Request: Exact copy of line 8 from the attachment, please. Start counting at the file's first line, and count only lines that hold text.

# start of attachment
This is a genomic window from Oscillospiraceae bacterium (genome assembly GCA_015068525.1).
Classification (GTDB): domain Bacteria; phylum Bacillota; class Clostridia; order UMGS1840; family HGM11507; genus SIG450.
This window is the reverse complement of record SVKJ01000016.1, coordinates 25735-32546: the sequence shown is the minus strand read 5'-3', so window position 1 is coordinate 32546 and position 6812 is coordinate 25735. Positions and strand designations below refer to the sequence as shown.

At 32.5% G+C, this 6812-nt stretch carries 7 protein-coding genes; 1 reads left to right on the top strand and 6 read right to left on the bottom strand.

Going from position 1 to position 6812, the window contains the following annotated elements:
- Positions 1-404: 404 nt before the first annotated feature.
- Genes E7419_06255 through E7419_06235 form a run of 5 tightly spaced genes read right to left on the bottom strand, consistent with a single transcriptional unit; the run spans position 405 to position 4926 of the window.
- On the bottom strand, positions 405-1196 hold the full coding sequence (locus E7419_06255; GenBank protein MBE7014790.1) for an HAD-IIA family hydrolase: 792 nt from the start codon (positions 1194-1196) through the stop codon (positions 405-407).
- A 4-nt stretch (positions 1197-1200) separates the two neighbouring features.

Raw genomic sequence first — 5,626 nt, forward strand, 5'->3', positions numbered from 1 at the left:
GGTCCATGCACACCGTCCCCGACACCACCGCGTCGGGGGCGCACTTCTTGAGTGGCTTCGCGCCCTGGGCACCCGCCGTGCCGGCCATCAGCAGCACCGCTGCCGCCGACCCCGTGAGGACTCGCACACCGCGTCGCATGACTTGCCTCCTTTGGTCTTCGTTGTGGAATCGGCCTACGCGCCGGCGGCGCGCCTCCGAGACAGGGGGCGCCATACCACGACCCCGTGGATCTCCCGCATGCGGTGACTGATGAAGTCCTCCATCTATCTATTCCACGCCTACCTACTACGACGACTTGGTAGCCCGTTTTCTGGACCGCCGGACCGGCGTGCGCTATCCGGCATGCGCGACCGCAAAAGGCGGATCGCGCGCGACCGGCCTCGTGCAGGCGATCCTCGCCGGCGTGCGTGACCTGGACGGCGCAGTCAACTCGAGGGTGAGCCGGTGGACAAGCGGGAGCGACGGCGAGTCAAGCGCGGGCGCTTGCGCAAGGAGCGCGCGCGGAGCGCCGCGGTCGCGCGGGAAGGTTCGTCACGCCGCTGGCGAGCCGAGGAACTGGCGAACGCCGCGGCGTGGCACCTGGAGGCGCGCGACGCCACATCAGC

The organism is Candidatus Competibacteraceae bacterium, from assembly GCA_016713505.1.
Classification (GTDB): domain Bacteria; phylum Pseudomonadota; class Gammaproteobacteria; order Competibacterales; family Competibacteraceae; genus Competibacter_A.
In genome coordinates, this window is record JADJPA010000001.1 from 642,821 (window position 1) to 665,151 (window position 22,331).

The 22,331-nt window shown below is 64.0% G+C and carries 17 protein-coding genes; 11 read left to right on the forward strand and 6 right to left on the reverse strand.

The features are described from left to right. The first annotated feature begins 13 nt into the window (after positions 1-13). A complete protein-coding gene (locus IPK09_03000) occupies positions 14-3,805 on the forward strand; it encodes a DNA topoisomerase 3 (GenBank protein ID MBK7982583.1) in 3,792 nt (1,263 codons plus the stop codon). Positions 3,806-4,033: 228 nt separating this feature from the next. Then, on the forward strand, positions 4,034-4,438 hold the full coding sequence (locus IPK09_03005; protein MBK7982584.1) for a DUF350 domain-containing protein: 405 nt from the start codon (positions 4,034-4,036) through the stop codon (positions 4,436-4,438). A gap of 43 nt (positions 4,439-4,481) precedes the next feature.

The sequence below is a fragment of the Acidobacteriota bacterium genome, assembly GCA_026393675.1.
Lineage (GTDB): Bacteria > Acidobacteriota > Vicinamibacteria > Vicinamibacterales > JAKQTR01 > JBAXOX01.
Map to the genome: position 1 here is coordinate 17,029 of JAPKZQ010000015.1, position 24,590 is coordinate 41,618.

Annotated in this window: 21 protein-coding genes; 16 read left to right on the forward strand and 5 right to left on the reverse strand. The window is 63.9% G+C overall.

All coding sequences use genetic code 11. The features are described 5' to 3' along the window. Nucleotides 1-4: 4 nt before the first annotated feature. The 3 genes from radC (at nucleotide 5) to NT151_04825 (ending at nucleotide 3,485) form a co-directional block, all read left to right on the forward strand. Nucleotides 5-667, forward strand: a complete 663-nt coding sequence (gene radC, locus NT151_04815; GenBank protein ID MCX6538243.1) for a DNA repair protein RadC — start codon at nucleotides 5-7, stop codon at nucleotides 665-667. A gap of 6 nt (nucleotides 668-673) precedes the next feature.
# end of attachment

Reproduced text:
- On the bottom strand, positions 405-1196 hold the full coding sequence (locus E7419_06255; GenBank protein MBE7014790.1) for an HAD-IIA family hydrolase: 792 nt from the start codon (positions 1194-1196) through the stop codon (positions 405-407).